This article has multiple issues. Please help improve it or discuss these issues on the talk page. (Learn how and when to remove these template messages)(Learn how and when to remove this template message)
In computer architecture, 12-bit integers, memory addresses, or other data units are those that are 12 bits (1.5 octets) wide. Also, 12-bit CPU and ALU architectures are those that are based on registers, address buses, or data buses of that size.
Possibly the best-known 12-bit CPU is the PDP-8 and its relatives, such as the Intersil 6100 microprocessor produced in various incarnations from August 1963 to mid-1990. Many analog to digital converters (ADCs) have a 12-bit resolution. Some PIC microcontrollers use a 12-bit word size.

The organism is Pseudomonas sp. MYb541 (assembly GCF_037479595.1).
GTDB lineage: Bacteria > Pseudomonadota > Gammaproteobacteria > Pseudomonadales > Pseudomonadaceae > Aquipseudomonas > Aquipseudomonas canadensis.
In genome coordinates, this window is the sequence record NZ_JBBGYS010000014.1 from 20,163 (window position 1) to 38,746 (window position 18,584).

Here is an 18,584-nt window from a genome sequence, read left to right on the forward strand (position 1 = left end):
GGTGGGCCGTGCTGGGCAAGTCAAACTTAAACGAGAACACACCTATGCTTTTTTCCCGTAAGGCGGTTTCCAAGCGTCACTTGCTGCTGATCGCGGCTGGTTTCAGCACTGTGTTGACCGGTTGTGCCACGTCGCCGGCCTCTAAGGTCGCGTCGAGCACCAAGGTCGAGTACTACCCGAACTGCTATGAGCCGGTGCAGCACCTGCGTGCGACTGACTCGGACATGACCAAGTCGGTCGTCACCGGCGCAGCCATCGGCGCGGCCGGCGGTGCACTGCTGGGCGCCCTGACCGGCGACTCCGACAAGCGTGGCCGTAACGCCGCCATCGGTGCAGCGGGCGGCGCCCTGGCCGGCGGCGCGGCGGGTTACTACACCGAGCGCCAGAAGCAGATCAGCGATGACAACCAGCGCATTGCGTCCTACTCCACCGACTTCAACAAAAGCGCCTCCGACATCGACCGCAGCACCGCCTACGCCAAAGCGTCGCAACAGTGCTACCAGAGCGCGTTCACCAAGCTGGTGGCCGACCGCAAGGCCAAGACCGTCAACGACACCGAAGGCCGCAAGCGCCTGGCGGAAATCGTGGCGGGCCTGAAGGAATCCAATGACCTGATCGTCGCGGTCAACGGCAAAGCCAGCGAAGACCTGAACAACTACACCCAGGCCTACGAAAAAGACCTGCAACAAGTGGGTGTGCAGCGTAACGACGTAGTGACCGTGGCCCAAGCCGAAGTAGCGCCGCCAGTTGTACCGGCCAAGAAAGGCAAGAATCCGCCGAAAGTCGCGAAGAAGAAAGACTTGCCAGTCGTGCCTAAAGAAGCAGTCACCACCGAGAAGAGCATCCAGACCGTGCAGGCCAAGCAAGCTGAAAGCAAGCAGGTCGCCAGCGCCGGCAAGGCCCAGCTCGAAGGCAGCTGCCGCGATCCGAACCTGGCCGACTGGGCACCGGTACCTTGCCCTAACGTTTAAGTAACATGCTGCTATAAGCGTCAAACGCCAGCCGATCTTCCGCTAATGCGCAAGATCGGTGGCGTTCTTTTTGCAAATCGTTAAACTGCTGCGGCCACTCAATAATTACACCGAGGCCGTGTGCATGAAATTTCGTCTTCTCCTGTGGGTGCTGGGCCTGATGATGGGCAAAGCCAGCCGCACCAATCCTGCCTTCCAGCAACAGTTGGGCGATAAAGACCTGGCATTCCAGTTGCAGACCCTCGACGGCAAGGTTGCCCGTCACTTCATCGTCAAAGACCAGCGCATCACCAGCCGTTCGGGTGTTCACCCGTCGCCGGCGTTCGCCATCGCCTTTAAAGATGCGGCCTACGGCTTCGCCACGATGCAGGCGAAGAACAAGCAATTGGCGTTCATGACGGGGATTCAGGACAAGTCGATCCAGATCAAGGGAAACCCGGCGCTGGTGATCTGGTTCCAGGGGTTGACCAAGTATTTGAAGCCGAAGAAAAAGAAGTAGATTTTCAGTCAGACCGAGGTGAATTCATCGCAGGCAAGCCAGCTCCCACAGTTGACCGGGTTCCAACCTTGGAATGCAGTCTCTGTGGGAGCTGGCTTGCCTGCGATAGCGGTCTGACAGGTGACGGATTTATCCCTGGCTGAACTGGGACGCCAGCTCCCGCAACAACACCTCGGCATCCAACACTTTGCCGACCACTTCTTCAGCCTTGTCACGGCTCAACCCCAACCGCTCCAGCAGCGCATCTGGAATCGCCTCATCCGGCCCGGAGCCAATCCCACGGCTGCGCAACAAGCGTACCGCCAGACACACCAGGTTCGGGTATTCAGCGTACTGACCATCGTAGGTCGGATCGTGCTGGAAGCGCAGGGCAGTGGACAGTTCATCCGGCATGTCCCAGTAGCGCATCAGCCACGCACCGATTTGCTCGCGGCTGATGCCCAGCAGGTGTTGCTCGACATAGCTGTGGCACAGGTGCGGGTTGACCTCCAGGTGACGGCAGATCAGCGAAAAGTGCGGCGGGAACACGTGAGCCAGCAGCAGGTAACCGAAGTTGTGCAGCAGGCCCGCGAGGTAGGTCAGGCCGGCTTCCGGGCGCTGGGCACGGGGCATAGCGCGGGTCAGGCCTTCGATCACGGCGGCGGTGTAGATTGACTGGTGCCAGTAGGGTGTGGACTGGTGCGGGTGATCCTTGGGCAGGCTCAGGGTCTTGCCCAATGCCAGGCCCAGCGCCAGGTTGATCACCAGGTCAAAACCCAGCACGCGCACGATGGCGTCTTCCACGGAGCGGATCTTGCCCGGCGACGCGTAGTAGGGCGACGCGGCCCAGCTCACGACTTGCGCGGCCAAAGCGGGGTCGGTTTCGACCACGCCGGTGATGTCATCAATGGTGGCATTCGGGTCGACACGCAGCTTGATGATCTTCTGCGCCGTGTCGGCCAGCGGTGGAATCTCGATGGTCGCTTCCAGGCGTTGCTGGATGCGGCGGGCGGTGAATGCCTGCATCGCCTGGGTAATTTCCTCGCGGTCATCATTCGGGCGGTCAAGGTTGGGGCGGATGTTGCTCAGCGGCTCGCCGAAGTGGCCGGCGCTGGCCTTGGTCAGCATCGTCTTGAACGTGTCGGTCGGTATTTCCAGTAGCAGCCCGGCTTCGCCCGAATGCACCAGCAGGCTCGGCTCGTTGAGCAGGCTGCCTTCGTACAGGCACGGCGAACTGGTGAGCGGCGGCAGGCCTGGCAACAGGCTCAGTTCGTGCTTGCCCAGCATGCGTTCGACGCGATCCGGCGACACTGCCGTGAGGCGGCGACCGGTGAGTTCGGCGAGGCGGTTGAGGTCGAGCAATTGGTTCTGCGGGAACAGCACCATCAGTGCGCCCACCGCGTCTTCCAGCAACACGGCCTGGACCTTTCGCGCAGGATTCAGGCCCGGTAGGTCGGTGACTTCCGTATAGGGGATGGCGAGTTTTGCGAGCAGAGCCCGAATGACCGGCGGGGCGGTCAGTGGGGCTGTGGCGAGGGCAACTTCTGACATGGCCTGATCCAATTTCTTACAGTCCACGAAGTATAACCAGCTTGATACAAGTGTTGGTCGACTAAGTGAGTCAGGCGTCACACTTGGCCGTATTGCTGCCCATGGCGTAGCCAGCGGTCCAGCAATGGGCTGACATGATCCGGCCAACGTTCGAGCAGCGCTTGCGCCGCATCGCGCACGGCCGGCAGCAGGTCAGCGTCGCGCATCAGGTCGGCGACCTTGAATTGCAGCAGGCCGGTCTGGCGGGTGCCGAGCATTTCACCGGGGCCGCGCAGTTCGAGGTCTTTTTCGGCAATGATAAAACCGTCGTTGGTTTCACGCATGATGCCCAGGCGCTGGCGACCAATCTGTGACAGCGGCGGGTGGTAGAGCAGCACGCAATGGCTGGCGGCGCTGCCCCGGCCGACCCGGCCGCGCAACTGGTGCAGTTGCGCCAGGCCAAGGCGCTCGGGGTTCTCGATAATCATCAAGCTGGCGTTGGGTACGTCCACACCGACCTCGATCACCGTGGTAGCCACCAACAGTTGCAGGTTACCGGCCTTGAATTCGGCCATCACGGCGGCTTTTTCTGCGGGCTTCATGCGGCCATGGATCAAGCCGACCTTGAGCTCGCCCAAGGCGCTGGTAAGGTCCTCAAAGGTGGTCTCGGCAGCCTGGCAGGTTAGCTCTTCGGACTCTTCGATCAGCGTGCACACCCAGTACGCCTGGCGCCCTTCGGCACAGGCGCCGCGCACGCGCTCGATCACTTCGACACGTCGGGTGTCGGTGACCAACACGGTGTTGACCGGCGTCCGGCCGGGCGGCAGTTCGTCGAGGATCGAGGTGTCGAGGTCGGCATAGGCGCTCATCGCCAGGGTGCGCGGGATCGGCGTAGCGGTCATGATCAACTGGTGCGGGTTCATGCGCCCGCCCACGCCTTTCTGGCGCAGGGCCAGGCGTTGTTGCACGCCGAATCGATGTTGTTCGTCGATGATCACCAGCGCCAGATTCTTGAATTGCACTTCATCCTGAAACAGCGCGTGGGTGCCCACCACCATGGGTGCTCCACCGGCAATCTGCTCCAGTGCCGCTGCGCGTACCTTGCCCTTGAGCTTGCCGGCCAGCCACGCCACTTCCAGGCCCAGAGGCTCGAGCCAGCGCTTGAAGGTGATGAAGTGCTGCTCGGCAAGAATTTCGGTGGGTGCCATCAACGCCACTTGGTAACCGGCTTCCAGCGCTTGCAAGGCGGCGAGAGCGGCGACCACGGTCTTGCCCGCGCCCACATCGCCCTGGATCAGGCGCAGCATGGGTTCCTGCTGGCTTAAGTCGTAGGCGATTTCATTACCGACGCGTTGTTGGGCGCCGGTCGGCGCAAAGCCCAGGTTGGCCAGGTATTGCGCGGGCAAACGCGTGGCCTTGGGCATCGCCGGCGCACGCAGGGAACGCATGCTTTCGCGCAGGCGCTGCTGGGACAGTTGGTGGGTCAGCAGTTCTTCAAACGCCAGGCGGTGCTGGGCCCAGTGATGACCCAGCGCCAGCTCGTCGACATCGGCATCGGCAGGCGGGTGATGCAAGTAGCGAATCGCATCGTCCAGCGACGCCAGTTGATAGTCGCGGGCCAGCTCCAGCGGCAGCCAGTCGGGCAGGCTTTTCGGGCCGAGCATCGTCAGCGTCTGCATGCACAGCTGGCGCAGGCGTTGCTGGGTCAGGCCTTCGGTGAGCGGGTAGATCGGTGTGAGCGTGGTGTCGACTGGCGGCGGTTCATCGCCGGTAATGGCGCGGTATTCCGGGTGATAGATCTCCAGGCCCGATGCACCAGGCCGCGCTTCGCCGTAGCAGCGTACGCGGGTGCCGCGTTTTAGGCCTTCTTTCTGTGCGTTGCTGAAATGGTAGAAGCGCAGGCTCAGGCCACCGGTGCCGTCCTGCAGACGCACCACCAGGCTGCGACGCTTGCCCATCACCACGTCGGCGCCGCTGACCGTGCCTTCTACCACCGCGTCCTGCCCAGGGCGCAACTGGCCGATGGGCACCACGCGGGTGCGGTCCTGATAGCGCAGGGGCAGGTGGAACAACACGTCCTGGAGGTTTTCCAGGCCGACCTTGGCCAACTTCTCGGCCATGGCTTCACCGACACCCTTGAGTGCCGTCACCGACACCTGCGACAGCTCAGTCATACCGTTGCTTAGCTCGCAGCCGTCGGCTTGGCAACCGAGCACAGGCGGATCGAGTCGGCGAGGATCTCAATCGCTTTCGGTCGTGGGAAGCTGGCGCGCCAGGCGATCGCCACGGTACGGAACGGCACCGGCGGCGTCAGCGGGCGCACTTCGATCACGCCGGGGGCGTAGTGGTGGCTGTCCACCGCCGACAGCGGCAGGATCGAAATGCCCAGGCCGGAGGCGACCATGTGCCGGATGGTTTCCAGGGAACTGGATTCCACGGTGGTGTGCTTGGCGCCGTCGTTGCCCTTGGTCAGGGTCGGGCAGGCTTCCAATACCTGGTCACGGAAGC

12 binary digits, or 3 nibbles (a 'tribble'), have 4096 (10000 octal, 1000 hexadecimal) distinct combinations. Hence, a microprocessor with 12-bit memory addresses can directly access 4096 words (4 Kw) of word-addressable memory. At a time when six-bit character codes were common a 12-bit word, which could hold two characters, was a convenient size. IBM System/360 instruction formats use a 12-bit displacement field which, added to the contents of a base register, can address 4096 bytes of memory.
List of 12-bit computer systemsEdit
- Digital Equipment Corporation
- Ford EEC I automotive engine control unit
- Intersil IM6100 microprocessor (PDP-8-compatible)
- Control Data Corporation
- National Cash Register NCR 315
- Scientific Data Systems SDS 92
- PC12 minicomputer
- Ferranti Argus
- LINC, later commercialized by DEC as the LINC-8
- Electronic Arrays 9002 (12-bit addressing but 8-bit byte)
- "1973: 12-bit engine-control microprocessor (Toshiba)" (PDF). Semiconductor History Museum of Japan. Retrieved 27 June 2019.
|This computer hardware article is a stub. You can help Wikipedia by expanding it.|